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Co-Ordinate Geometry - Find P for |PA - PB| is maximum

  1. Oct 23, 2011 #1

    AGNuke

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    The co-ordinates of a point P on the line 2x - y + 5 = 0 such that |PA - PB| is maximum, where A is (4,-2) and B is (2, -4) will be:

    A) (11, 27)
    B) (-11, -17) (Answer)
    C) (-11, 17) (Eliminated since it does not lie on the given line)
    D) (0, 5)

    Honest speaking, I don't know what to do in this question. I just attempted to prove that mirror image of A, P and B are non-collinear, but it doesn't changed the fact that I still can't reach to the answer.

    Basically, I just want to ask that what is the demand of the question? What I must try to prove? Sorry for being so much of a newbie, but I can't get over with it.

    I only ask for the direction in which I should work. I will try to do the rest.

    Thanks!
     
  2. jcsd
  3. Oct 23, 2011 #2

    I like Serena

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    Hi AGNuke! :smile:

    Easiest is if you make a drawing of your line and your points A and B.
    Now imagine picking a point P on the line and consider the difference in distances to A and B.
    When you have drawn this, it should become apparent when this difference in distances is at a maximum...
     
  4. Oct 23, 2011 #3

    AGNuke

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    and how can I derive the co-ordinates.

    In the exams, we have less than 3 minutes to attempt the question and jot down the answer in the OMR sheet. That summation question I previously asked also falls in the category, despite of the fact that no one was able to solve it SUBJECTIVELY, it was done by objective approach.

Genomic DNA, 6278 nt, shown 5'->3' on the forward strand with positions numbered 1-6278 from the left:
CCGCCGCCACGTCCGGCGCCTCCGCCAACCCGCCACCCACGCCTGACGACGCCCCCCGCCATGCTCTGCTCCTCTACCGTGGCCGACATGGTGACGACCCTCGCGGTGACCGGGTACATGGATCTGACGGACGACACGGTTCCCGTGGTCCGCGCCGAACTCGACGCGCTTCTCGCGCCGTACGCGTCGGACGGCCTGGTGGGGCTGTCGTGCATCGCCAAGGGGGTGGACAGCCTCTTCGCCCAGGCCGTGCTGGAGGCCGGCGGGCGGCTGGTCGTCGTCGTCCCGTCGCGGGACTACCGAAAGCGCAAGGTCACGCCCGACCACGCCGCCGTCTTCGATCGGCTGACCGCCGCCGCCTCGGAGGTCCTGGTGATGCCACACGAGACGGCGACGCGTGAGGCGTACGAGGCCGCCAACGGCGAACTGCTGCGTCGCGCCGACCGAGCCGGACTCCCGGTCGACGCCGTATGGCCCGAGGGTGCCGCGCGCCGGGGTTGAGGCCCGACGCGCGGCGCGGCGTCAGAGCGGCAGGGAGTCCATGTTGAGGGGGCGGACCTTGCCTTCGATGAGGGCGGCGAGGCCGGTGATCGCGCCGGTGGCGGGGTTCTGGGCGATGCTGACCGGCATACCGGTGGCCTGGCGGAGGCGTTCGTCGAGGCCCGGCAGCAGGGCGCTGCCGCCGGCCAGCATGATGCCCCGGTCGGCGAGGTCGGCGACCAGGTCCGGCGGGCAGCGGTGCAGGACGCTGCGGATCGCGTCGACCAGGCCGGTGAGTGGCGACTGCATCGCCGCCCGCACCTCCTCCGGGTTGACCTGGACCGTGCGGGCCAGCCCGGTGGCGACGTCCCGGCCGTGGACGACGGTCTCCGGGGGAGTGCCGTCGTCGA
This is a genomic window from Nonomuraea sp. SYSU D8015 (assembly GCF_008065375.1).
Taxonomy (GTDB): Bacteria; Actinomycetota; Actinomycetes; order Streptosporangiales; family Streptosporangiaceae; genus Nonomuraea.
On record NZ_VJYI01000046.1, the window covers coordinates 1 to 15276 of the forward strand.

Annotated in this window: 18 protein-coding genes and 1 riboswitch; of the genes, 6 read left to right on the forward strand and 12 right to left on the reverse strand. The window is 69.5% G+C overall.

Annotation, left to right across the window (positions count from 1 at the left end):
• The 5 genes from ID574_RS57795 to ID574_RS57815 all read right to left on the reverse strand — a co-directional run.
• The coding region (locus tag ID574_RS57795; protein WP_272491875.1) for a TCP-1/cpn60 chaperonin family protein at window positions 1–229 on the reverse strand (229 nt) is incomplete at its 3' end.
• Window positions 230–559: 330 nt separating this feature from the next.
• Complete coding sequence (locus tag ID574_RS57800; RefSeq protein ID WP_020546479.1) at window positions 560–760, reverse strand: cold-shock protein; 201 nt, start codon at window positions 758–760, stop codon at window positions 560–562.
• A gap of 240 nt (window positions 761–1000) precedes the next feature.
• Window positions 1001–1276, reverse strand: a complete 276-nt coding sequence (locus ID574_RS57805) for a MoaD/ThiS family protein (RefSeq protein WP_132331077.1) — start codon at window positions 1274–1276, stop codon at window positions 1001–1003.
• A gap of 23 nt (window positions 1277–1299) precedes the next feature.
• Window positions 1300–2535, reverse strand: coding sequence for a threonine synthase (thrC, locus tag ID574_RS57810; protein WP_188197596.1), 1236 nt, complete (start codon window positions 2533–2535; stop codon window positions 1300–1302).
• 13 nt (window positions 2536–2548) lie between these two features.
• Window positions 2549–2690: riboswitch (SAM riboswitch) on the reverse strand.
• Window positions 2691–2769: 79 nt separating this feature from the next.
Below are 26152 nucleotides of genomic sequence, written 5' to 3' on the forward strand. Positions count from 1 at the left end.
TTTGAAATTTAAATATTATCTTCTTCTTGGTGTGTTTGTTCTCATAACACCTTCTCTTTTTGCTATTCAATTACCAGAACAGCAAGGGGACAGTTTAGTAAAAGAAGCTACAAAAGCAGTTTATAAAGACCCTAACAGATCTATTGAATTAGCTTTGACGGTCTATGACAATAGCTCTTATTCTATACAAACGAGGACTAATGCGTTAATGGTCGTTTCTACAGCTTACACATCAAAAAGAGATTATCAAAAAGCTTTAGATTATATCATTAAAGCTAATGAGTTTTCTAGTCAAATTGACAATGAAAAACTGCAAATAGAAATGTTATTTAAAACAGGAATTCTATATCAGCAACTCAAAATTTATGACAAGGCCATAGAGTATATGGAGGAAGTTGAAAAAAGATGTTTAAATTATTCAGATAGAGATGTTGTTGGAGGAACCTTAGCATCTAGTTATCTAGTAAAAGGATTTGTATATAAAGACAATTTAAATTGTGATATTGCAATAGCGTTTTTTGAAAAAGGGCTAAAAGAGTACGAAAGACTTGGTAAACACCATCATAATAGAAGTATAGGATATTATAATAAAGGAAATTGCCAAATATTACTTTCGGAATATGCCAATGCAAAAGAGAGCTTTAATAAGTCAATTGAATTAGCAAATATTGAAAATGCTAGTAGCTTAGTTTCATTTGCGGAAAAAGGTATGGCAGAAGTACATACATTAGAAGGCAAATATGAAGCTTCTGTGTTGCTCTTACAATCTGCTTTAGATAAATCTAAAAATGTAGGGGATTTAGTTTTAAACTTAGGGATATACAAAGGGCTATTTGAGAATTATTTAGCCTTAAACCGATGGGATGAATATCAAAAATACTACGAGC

You are asking me to do the same. But it would be best if I can solve it via co-ordinate geometry.
     
  5. Oct 23, 2011 #4

    I like Serena

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    Well, in 3 minutes you can quickly make a drawing.
    Hopefully you'll say "aaah, that's what they intended" and then you can immediately see what the right answer is.

    In this case point P is the intersection of the specified line and the line through points A and B.
     
  6. Oct 23, 2011 #5

    AGNuke

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    A rough sketch of the problem, I can draw it. But that's only for visualization. It is not accurate so I can't tell where my answer lies exactly.

    I am just looking for a proper subjective approach.
     
  7. Oct 23, 2011 #6

    I like Serena

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    First you need to realize that a point P for which |PA - PB| is at its maximum must lie on the line through A and B.

    Then set up an equation for the line through A and B.

    Solve the system of 2 equations and you have your answer.
     
  8. Oct 23, 2011 #7

    AGNuke

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    Voila! That's quite right solution you got there. Just wondering how why this condition was necessary.

    My take is for a ΔPAB, AB + PB ≥ PA
    = AB ≥ PA - PB (Assuming both sides to be positive i.e. PA > PB)

    Thus, maximum value of PA - PB is AB, only when the triangle is a line.

    Is my explanation is right?
     
  9. Oct 23, 2011 #8

    I like Serena

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    Yes!
    Your explanation is right.
    (Although incomplete, since you've assumed PA > PB...)
     
  10. Oct 23, 2011 #9

    AGNuke

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    Ok, I'll replace it with AB ≥ |PA - PB|
     
  11. Oct 23, 2011 #10

    I like Serena

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    That will do it!
     
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